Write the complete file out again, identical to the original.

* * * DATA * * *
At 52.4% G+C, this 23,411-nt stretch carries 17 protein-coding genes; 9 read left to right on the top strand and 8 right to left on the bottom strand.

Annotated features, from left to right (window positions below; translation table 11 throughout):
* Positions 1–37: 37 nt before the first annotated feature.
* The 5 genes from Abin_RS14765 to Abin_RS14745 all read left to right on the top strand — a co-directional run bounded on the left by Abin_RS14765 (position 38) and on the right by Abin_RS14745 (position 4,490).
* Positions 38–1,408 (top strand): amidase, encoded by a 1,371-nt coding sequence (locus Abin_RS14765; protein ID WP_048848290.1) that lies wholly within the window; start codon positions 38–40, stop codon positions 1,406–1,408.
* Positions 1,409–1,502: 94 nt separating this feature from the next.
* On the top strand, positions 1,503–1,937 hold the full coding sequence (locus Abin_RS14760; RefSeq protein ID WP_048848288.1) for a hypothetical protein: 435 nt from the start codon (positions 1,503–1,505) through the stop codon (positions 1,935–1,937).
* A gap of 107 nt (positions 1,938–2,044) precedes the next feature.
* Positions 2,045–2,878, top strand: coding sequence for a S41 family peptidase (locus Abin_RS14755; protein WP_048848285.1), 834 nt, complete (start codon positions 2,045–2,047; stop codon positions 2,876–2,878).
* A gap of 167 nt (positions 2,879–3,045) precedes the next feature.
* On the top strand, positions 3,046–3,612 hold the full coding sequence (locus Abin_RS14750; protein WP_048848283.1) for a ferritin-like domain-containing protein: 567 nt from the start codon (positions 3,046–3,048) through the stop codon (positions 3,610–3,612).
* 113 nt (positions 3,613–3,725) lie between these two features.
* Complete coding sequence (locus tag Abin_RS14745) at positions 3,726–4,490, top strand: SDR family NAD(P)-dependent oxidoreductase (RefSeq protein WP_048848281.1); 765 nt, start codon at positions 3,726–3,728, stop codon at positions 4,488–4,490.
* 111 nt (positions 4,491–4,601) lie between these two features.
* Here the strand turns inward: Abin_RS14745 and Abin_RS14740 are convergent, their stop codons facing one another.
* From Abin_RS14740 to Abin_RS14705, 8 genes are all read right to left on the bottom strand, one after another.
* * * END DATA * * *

At 52.4% G+C, this 23,411-nt stretch carries 17 protein-coding genes; 9 read left to right on the top strand and 8 right to left on the bottom strand.

Annotated features, from left to right (window positions below; translation table 11 throughout):
* Positions 1–37: 37 nt before the first annotated feature.
* The 5 genes from Abin_RS14765 to Abin_RS14745 all read left to right on the top strand — a co-directional run bounded on the left by Abin_RS14765 (position 38) and on the right by Abin_RS14745 (position 4,490).
* Positions 38–1,408 (top strand): amidase, encoded by a 1,371-nt coding sequence (locus Abin_RS14765; protein ID WP_048848290.1) that lies wholly within the window; start codon positions 38–40, stop codon positions 1,406–1,408.
* Positions 1,409–1,502: 94 nt separating this feature from the next.
* On the top strand, positions 1,503–1,937 hold the full coding sequence (locus Abin_RS14760; RefSeq protein ID WP_048848288.1) for a hypothetical protein: 435 nt from the start codon (positions 1,503–1,505) through the stop codon (positions 1,935–1,937).
* A gap of 107 nt (positions 1,938–2,044) precedes the next feature.
* Positions 2,045–2,878, top strand: coding sequence for a S41 family peptidase (locus Abin_RS14755; protein WP_048848285.1), 834 nt, complete (start codon positions 2,045–2,047; stop codon positions 2,876–2,878).
* A gap of 167 nt (positions 2,879–3,045) precedes the next feature.
* On the top strand, positions 3,046–3,612 hold the full coding sequence (locus Abin_RS14750; protein WP_048848283.1) for a ferritin-like domain-containing protein: 567 nt from the start codon (positions 3,046–3,048) through the stop codon (positions 3,610–3,612).
* 113 nt (positions 3,613–3,725) lie between these two features.
* Complete coding sequence (locus tag Abin_RS14745) at positions 3,726–4,490, top strand: SDR family NAD(P)-dependent oxidoreductase (RefSeq protein WP_048848281.1); 765 nt, start codon at positions 3,726–3,728, stop codon at positions 4,488–4,490.
* 111 nt (positions 4,491–4,601) lie between these two features.
* Here the strand turns inward: Abin_RS14745 and Abin_RS14740 are convergent, their stop codons facing one another.
* From Abin_RS14740 to Abin_RS14705, 8 genes are all read right to left on the bottom strand, one after another.